Samos 3 exploded on LC 1-1 at PALC on September 9, 1961. A pad umbilical did not detach at liftoff, which caused the Atlas-Agena B to switch from internal to external power. The engines shut down and the Atlas dropped back onto the pad and exploded in a huge fireball, resulting in the total loss of the photoreconnaissance satellite.Pad damage was evidently not that bad as Samos 4 flew from LC 1-1 only nine weeks later.
So how is the Sea Launch NSS-8 launch failure in jan. 30, 2007 counted. Would this be considered an American launch failure due to partial Boeing ownership? Also wouldn't, okay just checked F9 contains ~20% more propellants than the Zenit. So would it be the second largest US pad explosion? Third going to AC-5?
The fifth Thor test on October 3, 1957, was launched from LC-17A. In a near repeat of Thor 101, the missile lost thrust almost immediately at liftoff, fell back through the launch stand, and exploded. This incident was traced to a failure of the gas generator valve to open.Pad damage was evidently quite minor, as LC-17A hosted the launch of Thor 108 on October 24, only 21 days later.
Stretching to test stand explosions, what about the Titan IV booster (after a redesgin became the srmu) explosion at Edwards AFB? Only 280 tonnes of prop though...
Thanks for adding this one! This was Atlas 106 D and Agena B A2201. I have to date found no photos of the failure or its aftermath. This could have been a more powerful explosion than Atlas-Able, the previous U.S. largest. At the time, Atlas Agena B was the largest, most-powerful U.S. launch vehicle. The next launch from Point Arguello LC 1-1 (later renamed VAFB SLC 3 West) took place on November 22, 1961. It also failed, but not on the pad.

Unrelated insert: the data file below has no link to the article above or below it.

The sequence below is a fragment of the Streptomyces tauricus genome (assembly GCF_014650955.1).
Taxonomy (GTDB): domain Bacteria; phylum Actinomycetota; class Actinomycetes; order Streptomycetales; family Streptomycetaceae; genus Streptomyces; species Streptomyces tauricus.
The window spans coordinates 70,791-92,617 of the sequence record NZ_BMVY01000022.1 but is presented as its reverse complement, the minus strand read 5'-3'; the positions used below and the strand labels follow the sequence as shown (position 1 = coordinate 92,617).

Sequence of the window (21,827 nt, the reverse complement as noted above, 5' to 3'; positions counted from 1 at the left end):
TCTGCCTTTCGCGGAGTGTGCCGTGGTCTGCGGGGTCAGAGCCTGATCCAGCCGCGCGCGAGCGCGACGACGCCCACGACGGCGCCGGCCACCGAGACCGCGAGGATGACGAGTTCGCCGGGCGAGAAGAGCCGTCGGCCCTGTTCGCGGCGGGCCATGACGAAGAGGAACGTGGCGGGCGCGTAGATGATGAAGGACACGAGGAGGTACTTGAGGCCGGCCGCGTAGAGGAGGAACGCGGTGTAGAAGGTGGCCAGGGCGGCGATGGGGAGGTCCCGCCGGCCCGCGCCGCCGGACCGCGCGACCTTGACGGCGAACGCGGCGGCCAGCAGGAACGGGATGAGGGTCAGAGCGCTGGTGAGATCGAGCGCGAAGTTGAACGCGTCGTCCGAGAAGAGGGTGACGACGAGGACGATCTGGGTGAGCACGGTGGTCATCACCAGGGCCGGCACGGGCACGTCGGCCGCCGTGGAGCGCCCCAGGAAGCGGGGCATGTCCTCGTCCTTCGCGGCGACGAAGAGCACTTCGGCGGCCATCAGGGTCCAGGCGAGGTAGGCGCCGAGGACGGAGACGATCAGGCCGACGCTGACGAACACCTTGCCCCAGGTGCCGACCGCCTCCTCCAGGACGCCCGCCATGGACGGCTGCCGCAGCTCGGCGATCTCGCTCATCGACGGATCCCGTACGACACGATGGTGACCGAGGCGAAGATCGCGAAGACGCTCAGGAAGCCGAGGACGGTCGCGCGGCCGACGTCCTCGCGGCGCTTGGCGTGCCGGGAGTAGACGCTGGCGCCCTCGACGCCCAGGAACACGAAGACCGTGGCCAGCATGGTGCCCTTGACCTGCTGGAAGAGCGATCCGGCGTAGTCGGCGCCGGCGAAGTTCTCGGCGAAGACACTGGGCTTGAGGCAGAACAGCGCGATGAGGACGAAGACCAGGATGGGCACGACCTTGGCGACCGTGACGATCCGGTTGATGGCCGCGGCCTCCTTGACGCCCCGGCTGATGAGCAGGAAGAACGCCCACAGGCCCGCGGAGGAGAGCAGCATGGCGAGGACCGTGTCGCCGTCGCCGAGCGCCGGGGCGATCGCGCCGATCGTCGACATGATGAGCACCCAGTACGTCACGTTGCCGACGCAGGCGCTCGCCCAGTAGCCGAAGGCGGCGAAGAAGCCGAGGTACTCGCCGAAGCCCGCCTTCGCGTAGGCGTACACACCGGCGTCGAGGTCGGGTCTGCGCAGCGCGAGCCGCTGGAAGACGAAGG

The Thor was built with separate propellant tanks. If it fell back onto the pad in a more or less vertical orientation, the vehicle descended below the pad deck through the center hole, hit the flame deflector and skidded along it, breaking neatly into two parts, one fuel and one oxidizer. One tank would break open below the deck, the other above. The propellants didn't inertially mix as thoroughly as was the case on other pads, such as Atlas. While there was a still large conflagration, the blast effects were less than were seen on other stands.
N-1 5L: The LOX turbopump for engine no. 8 exploded just before liftoff. The rocket managed to clear the tower, at 10 seconds into the flight the KORD system started shutting down 29 of the 30 engines. The rocket crashed on the pad, wiping it out and damaging the second N-1 pad nearby. The photo shows the escape system firing to yank the capsule away from the N-1 as it begins to fall back down onto the pad.